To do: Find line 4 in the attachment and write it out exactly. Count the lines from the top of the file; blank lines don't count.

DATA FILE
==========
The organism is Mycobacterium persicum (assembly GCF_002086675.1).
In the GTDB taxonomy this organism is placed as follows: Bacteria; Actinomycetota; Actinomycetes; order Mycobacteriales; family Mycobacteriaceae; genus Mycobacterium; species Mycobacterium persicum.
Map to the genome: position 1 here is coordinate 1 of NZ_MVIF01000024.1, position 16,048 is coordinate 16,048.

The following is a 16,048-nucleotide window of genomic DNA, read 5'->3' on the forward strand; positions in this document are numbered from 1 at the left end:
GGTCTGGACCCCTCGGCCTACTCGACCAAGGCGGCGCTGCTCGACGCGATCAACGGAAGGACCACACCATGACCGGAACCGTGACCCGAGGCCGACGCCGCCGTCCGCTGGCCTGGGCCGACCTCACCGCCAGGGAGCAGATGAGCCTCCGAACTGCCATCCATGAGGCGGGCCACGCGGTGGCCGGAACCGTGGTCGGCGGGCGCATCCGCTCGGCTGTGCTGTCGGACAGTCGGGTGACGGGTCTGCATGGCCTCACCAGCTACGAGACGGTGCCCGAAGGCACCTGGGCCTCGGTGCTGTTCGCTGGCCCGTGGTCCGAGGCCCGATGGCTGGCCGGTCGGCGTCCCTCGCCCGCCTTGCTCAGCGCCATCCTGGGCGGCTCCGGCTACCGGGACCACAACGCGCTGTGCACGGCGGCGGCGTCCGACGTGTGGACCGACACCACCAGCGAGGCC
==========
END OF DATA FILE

The following is a 16,048-nucleotide window of genomic DNA, read 5'->3' on the forward strand; positions in this document are numbered from 1 at the left end: